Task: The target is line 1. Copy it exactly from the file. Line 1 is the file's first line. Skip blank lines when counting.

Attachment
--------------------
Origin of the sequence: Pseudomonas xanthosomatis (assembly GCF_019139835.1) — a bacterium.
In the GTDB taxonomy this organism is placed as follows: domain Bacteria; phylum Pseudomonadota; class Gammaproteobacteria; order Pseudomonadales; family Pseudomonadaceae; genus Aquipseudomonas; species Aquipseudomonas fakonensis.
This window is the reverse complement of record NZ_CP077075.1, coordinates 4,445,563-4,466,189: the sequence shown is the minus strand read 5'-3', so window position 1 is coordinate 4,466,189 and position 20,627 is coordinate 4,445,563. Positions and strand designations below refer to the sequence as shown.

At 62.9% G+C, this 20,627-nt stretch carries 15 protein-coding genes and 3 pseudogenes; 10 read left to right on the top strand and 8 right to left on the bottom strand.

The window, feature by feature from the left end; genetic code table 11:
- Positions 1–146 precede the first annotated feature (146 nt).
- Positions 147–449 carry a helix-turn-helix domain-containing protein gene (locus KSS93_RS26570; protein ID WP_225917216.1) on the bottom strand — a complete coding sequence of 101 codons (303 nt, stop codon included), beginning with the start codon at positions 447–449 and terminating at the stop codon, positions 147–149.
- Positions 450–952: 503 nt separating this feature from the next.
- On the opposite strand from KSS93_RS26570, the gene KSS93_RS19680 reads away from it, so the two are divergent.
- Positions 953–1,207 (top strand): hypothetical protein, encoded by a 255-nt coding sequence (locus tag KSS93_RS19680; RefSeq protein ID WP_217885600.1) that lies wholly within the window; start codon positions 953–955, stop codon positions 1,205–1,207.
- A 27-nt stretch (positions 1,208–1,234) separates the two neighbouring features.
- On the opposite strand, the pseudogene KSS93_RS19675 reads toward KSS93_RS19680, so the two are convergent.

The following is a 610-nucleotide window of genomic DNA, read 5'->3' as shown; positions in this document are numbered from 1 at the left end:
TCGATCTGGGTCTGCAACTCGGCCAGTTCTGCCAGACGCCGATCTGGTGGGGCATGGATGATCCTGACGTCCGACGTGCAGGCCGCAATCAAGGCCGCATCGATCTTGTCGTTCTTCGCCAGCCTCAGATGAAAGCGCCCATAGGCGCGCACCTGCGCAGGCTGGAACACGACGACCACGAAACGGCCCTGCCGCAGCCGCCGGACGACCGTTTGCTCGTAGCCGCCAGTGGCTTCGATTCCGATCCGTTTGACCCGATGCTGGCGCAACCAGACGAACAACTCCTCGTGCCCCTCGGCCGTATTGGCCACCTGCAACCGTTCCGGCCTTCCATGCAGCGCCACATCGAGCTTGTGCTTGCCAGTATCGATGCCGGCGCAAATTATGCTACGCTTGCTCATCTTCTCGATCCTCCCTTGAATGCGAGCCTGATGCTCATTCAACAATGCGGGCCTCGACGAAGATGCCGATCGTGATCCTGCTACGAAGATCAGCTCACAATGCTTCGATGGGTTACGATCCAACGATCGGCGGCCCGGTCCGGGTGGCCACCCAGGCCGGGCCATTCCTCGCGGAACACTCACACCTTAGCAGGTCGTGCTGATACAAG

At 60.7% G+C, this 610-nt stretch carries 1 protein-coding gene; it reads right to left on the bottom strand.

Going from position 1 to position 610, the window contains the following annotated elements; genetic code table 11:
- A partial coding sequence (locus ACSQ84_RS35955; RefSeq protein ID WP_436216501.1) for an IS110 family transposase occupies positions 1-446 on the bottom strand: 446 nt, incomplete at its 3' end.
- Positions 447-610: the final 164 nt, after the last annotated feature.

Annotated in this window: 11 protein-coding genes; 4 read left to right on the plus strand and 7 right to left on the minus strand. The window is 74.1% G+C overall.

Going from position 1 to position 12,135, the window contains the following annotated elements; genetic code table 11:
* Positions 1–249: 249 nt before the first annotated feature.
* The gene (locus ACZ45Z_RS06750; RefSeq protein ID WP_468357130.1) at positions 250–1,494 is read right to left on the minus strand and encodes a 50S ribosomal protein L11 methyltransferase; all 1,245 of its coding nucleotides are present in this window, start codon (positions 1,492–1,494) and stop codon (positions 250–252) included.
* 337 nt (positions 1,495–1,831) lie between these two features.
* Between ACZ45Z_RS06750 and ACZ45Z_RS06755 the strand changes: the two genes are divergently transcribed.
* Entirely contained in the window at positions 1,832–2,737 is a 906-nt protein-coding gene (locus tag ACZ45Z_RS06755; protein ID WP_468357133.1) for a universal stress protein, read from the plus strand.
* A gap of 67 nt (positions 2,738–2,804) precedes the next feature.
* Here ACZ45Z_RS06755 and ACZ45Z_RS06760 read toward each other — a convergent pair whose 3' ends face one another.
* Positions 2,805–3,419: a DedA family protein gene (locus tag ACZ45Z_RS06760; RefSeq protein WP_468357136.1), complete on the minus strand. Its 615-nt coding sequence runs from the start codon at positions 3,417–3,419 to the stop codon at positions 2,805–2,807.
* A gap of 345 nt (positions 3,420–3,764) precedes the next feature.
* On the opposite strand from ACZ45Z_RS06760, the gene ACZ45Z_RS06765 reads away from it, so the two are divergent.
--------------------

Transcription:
Origin of the sequence: Pseudomonas xanthosomatis (assembly GCF_019139835.1) — a bacterium.